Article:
As federal flood-control officials directed efforts on Thursday to block off the 17th Street Canal, the source of most of the water swamping New Orleans, they faced growing criticism over decades of missed opportunities to prevent precisely this kind of disaster.
In interviews and a telephone conference call with reporters, senior officials and engineers from up and down the ranks of the Army Corps of Engineers conceded that they had no ability to detect quickly small breaches in the matrix of 560km of levees around the city.
Unless such holes can be blocked early, the punch of storm-driven waters will almost invariably rip away at the edges, widening the breach.
The officials and engineers said that after they had found the widening gap in the concrete wall that lines the eastern side of the canal, they had no quick-response plan to repair it.
Even as they tried to improvise a solution, while fresh torrents of water steadily inundated neighborhood after neighborhood, their efforts were impeded by a lack of heavy helicopters, most of which had been dispatched by federal emergency management officials to rescue stranded residents.
"The first priority of the rotary-winged aircraft was to rescue people," Lieutenant General Carl Strock, head of the US Army Corps of Engineers, said in the conference call. "Plugging the gap was a lower priority."
The accumulation of 40 years of compromises of that sort on Thursday resulted in a mixture of grief, frustration and defensiveness from the Corps, which has long been given a mission far broader than its budget.
Ultimately, the Army Corps was being directed, along with 15 other agencies, by the Federal Emergency Management Agency (FEMA), Strock said.
"It is FEMA who is really calling the shots and setting priorities here," he said.
Strock also defended the administration against the idea that spending on Iraq had diminished the Corps capacity to deal with domestic threats like the hurricane.
"I do not see that to be the case," he said.
"We deeply regret the loss of life associated with this," Strock said. "We are committed to doing whatever we can right now to stop the flow of waters and get the city on the road to recovery."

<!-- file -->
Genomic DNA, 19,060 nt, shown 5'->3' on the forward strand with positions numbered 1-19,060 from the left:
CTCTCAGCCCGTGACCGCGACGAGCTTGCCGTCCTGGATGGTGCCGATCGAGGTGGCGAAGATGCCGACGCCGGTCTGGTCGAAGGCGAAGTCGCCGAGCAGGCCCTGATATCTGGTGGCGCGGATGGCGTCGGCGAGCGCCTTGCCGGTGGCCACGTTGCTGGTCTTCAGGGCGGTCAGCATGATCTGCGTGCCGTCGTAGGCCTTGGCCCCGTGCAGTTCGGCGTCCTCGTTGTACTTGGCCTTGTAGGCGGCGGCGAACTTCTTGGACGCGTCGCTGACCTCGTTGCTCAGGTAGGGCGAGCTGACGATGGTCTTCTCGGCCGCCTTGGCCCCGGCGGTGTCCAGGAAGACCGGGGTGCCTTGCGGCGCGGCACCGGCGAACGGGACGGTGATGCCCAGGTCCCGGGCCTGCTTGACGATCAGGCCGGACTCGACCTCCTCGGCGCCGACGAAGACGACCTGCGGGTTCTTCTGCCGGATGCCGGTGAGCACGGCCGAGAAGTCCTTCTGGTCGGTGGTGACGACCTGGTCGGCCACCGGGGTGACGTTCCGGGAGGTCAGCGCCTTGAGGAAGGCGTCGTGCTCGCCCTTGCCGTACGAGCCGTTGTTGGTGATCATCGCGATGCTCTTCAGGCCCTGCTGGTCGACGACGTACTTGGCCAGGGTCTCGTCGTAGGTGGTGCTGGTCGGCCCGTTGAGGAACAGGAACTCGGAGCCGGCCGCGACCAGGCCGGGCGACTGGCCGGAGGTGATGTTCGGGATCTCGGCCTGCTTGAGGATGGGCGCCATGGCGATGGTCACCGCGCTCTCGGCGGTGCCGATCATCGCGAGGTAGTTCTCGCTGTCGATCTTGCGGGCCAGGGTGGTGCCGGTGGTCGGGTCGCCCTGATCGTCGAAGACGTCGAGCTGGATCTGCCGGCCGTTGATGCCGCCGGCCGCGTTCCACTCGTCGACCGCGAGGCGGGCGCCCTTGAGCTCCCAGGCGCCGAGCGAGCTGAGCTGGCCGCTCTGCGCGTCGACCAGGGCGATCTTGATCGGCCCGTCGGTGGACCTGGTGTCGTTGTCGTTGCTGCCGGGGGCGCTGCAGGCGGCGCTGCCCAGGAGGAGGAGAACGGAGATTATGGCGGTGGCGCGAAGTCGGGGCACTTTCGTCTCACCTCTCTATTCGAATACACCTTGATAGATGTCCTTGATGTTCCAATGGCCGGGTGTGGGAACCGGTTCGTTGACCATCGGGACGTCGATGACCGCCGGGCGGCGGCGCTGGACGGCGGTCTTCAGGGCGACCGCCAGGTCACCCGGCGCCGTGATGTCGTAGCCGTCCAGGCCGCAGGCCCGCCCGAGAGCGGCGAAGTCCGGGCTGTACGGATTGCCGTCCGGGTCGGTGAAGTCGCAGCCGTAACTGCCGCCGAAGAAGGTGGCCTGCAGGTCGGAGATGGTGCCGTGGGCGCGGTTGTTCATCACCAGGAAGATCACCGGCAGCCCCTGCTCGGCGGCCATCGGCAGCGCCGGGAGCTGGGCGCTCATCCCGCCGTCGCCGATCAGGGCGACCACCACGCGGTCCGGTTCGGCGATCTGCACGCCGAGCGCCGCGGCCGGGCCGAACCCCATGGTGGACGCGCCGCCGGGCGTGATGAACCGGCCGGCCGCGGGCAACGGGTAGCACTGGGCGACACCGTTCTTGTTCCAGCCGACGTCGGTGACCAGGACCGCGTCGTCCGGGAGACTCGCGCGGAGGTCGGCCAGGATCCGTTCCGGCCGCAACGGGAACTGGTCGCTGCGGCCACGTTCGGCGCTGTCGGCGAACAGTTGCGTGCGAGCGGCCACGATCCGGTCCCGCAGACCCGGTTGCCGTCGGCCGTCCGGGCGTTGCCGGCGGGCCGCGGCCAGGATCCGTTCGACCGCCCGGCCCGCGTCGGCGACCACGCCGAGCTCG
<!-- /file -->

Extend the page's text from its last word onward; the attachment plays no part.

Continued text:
Alfred Naomi, a Corps senior project manager in the New Orleans district, said the New Orleans protection system was a vexing mix: It met the standards that had long ago been agreed on, but it was known to be inadequate.
"This storm was much greater than protection we were authorized to provide," he said.
While Congress appropriated more than US$4.7 billion for the Corps of Engineers this year, the amount spent on the New Orleans levee projects highlighted by the flooding was relatively small. The Lake Pontchartrain project drew about US$5.7 million and that was almost US$2 million more than what US President George W. Bush recommended in his budget.
In the last five years, Congress has repeatedly raised the amount of money for levee projects in New Orleans over what Bush requested, according to numbers provided by Senate Republicans.
In fact, lawmakers repeatedly enlarged the corps' budget overall -- but it was always still far below what corps engineers said would finish the job.
Adam Hughes, a budget policy analyst with OMB Watch, said such tradeoffs far too often err on the side of serving short-term needs and discounting long-term risks. And now, he said, the destruction of New Orleans made an earlier investment in bigger berms and other protections -- all part of that gray universe of what bureaucrats call infrastructure -- look like a bargain.
"This is a classic example of what under-funding infrastructure can do," Hughes said.
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